All things are in a state of flux(2009)    good news(2010)

Tomoko Sawada

We will show Sawadaユs early works which was produced during the 1996-97. During the process of making this series Sawada said ‘I was really happy and excited while seeing the images of my face gradually coming up on the print papers when I was working in the darkroomユ.
We hope you will see the series of works ヤEarly Daysユ which has later established Sawadaユs style as a self-portraiture artist.

Early Days Doll#5(1997)              Decoration/Face (2008)

Noriko Yamaguchi

Noriko Yamaguchi is a part of the younger generation within the Japanese art scene. She uses a combination of video and photography as well as performance art. The most well-known series ‘KEITAI GIRL’ (2004) presents a futuristic image of human beings who have implanted electronic communication devices all over their body. The work focuses on today’s digital communication with cell-phones in relation with the human body. Another series, ‘PEPPERMINT GIRL'(2007), also explore her obsession with skin; she is covered with thousands of pieces of chewing gum that in some sense is used as a metaphor for DNA, conveying human genes from generation to generation. She has performedヤKEITAI GIRLユon the occasion of Paris Photo’s opening in 2008, and this year she is planning to give a new performance at ARTHK’s opening event. Italy based critique, Fabriano Fabbri has wrote about her works and performance in his latest publication ‘lo zen e il manga (zen and manga / 2009)’.

KEITAI GIRL IMEKURA SHOW 2009(performance in Kyoto)      Golden Zazame no.2 (2005)

Chiyuki Sakagami

Her drawings were included in the group show ユparallel visionユ (Setagaya City Museum of Art, Tokyo, 1993), ヤFlood-sacred irruptionユ (Hara Museum of Art,Tokyo, 1994) , ヤArtists from Japan and Koreaユ (2002, National Museum of Art, Osaka, and National Museum of Contemporary Art, Seoul 2002), ヤEmotional Drawingsユ (National Museum of Modern Art, Tokyo, 2008), and some other national/international exhibitions. Her new prints with detailed pictures will be on show at the fair.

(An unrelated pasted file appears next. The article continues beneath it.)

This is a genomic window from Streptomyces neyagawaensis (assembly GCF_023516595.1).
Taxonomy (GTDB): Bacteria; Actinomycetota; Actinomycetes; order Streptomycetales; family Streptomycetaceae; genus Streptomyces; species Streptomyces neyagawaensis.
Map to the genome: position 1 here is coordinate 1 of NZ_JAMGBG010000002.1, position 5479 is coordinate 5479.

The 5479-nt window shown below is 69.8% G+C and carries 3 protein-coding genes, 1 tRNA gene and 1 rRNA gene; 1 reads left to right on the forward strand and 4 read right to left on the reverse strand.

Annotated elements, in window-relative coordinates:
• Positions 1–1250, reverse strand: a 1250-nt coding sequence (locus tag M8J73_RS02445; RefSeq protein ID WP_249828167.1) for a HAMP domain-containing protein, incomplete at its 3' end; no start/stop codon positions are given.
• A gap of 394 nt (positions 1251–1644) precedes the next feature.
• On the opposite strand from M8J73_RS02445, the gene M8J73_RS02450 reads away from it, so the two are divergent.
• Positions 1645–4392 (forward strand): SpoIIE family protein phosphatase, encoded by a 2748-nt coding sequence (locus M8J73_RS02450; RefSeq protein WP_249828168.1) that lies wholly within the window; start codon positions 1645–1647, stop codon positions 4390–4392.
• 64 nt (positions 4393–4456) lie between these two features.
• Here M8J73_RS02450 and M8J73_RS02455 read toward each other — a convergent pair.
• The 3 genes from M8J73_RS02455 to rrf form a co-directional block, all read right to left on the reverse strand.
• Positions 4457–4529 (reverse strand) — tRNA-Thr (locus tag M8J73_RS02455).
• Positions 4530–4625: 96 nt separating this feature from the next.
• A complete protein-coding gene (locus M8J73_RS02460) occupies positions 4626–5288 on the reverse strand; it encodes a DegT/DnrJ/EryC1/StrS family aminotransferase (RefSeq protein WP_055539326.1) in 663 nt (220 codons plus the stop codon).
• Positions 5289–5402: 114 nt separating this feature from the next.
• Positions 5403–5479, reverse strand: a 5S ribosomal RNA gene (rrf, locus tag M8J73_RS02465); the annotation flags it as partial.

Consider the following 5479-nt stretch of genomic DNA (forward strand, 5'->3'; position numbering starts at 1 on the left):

If the butterfly’s wings are torn off(2007)     tropical night/ at brackish-water region(2007)

Contact : MEM
Arai bldg.4F-16, 2-1-1, Imabashi, Chuoku, Osaka 5410042 Osaka Japan tel.06-6231-0337
fax.06-6231-0338 PIC: Ami Fukuda, E-Mail: <fukuda@mem-inc.jp>fukuda@mem-inc.jp URL: http://www.mem-inc.jp

Pixel race ending in saturated digicam market

Japan sales of digital cameras in 2009 shrank by 4.5% compared to 2008. The average camera price also decreased by an average of about 7% compared to 2008 prices. This is according to BCN, a market research company in Japan and reported by NHK TV news today.

The economic recession combined with a saturated digicam market are cited as primary reasons for the shrinkage.

To stimulate demand and stop the slide in camera prices, camera makers are now focusing on providing unique features in their digital cameras rather than continuing the pixel race. For example, FujiFilm has marketed a compact digital camera having face recognition for pets. It can continue to focus on the face of your moving dog or cat whose face has been registered with the camera. Olympus has also marketed a very compact and lightweight D-SLR.